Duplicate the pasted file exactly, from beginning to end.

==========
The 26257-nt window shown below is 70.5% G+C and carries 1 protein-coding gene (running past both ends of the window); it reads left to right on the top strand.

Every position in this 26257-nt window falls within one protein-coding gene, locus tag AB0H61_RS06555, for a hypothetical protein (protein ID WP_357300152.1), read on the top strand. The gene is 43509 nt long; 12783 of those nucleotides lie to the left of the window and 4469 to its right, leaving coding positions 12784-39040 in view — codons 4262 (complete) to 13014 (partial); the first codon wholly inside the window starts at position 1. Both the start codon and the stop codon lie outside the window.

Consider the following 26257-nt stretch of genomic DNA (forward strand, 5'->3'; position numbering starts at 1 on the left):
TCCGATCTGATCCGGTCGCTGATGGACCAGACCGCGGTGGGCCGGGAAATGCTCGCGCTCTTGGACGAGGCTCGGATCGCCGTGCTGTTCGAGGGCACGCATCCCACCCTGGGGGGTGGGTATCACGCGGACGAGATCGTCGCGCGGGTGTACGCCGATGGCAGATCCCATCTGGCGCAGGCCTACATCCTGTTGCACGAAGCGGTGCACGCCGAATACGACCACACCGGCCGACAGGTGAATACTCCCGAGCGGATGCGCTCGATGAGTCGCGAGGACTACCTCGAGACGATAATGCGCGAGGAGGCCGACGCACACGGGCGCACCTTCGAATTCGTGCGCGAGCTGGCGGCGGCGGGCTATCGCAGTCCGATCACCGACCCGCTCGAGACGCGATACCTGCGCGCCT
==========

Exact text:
The 26257-nt window shown below is 70.5% G+C and carries 1 protein-coding gene (running past both ends of the window); it reads left to right on the top strand.

Every position in this 26257-nt window falls within one protein-coding gene, locus tag AB0H61_RS06555, for a hypothetical protein (protein ID WP_357300152.1), read on the top strand. The gene is 43509 nt long; 12783 of those nucleotides lie to the left of the window and 4469 to its right, leaving coding positions 12784-39040 in view — codons 4262 (complete) to 13014 (partial); the first codon wholly inside the window starts at position 1. Both the start codon and the stop codon lie outside the window.

Consider the following 26257-nt stretch of genomic DNA (forward strand, 5'->3'; position numbering starts at 1 on the left):
TCCGATCTGATCCGGTCGCTGATGGACCAGACCGCGGTGGGCCGGGAAATGCTCGCGCTCTTGGACGAGGCTCGGATCGCCGTGCTGTTCGAGGGCACGCATCCCACCCTGGGGGGTGGGTATCACGCGGACGAGATCGTCGCGCGGGTGTACGCCGATGGCAGATCCCATCTGGCGCAGGCCTACATCCTGTTGCACGAAGCGGTGCACGCCGAATACGACCACACCGGCCGACAGGTGAATACTCCCGAGCGGATGCGCTCGATGAGTCGCGAGGACTACCTCGAGACGATAATGCGCGAGGAGGCCGACGCACACGGGCGCACCTTCGAATTCGTGCGCGAGCTGGCGGCGGCGGGCTATCGCAGTCCGATCACCGACCCGCTCGAGACGCGATACCTGCGCGCCT